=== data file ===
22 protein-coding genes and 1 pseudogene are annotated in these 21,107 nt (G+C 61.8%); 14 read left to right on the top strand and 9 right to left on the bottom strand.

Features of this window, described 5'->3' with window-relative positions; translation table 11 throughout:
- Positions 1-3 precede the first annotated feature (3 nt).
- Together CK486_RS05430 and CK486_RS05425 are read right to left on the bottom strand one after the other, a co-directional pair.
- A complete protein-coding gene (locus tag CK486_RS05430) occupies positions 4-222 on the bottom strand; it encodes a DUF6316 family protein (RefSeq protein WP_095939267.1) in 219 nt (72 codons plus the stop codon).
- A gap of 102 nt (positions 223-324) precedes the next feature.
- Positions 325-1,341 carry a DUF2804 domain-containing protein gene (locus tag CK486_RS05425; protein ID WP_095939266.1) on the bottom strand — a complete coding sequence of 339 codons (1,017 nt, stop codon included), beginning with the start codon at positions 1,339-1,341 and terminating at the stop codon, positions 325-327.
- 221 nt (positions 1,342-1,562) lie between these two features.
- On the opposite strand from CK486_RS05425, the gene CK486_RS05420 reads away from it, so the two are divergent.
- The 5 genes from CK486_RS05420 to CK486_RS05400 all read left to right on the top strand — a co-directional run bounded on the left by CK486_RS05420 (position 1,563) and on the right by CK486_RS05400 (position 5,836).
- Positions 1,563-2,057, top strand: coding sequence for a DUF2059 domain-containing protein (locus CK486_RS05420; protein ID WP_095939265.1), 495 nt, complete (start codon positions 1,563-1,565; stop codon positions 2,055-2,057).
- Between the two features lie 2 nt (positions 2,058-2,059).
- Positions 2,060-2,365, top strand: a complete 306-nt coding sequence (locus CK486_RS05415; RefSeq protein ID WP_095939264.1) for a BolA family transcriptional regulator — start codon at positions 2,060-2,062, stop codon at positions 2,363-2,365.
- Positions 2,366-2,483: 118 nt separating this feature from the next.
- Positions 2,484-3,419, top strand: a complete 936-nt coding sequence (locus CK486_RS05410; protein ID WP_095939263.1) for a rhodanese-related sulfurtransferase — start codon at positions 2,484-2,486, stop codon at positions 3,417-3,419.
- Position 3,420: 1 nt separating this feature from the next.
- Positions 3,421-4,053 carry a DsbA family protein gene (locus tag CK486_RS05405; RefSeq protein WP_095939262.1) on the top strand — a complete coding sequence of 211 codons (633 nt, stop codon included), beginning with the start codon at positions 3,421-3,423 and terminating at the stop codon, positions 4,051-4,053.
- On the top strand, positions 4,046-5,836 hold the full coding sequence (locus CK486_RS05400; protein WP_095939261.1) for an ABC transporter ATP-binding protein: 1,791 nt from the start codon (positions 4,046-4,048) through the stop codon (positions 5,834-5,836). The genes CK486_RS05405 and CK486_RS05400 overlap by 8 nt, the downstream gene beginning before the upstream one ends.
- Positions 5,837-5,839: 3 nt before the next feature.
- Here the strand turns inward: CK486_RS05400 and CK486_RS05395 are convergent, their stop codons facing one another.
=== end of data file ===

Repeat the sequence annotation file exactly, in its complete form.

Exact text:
22 protein-coding genes and 1 pseudogene are annotated in these 21,107 nt (G+C 61.8%); 14 read left to right on the top strand and 9 right to left on the bottom strand.

Features of this window, described 5'->3' with window-relative positions; translation table 11 throughout:
- Positions 1-3 precede the first annotated feature (3 nt).
- Together CK486_RS05430 and CK486_RS05425 are read right to left on the bottom strand one after the other, a co-directional pair.
- A complete protein-coding gene (locus tag CK486_RS05430) occupies positions 4-222 on the bottom strand; it encodes a DUF6316 family protein (RefSeq protein WP_095939267.1) in 219 nt (72 codons plus the stop codon).
- A gap of 102 nt (positions 223-324) precedes the next feature.
- Positions 325-1,341 carry a DUF2804 domain-containing protein gene (locus tag CK486_RS05425; protein ID WP_095939266.1) on the bottom strand — a complete coding sequence of 339 codons (1,017 nt, stop codon included), beginning with the start codon at positions 1,339-1,341 and terminating at the stop codon, positions 325-327.
- 221 nt (positions 1,342-1,562) lie between these two features.
- On the opposite strand from CK486_RS05425, the gene CK486_RS05420 reads away from it, so the two are divergent.
- The 5 genes from CK486_RS05420 to CK486_RS05400 all read left to right on the top strand — a co-directional run bounded on the left by CK486_RS05420 (position 1,563) and on the right by CK486_RS05400 (position 5,836).
- Positions 1,563-2,057, top strand: coding sequence for a DUF2059 domain-containing protein (locus CK486_RS05420; protein ID WP_095939265.1), 495 nt, complete (start codon positions 1,563-1,565; stop codon positions 2,055-2,057).
- Between the two features lie 2 nt (positions 2,058-2,059).
- Positions 2,060-2,365, top strand: a complete 306-nt coding sequence (locus CK486_RS05415; RefSeq protein ID WP_095939264.1) for a BolA family transcriptional regulator — start codon at positions 2,060-2,062, stop codon at positions 2,363-2,365.
- Positions 2,366-2,483: 118 nt separating this feature from the next.
- Positions 2,484-3,419, top strand: a complete 936-nt coding sequence (locus CK486_RS05410; protein ID WP_095939263.1) for a rhodanese-related sulfurtransferase — start codon at positions 2,484-2,486, stop codon at positions 3,417-3,419.
- Position 3,420: 1 nt separating this feature from the next.
- Positions 3,421-4,053 carry a DsbA family protein gene (locus tag CK486_RS05405; RefSeq protein WP_095939262.1) on the top strand — a complete coding sequence of 211 codons (633 nt, stop codon included), beginning with the start codon at positions 3,421-3,423 and terminating at the stop codon, positions 4,051-4,053.
- On the top strand, positions 4,046-5,836 hold the full coding sequence (locus CK486_RS05400; protein WP_095939261.1) for an ABC transporter ATP-binding protein: 1,791 nt from the start codon (positions 4,046-4,048) through the stop codon (positions 5,834-5,836). The genes CK486_RS05405 and CK486_RS05400 overlap by 8 nt, the downstream gene beginning before the upstream one ends.
- Positions 5,837-5,839: 3 nt before the next feature.
- Here the strand turns inward: CK486_RS05400 and CK486_RS05395 are convergent, their stop codons facing one another.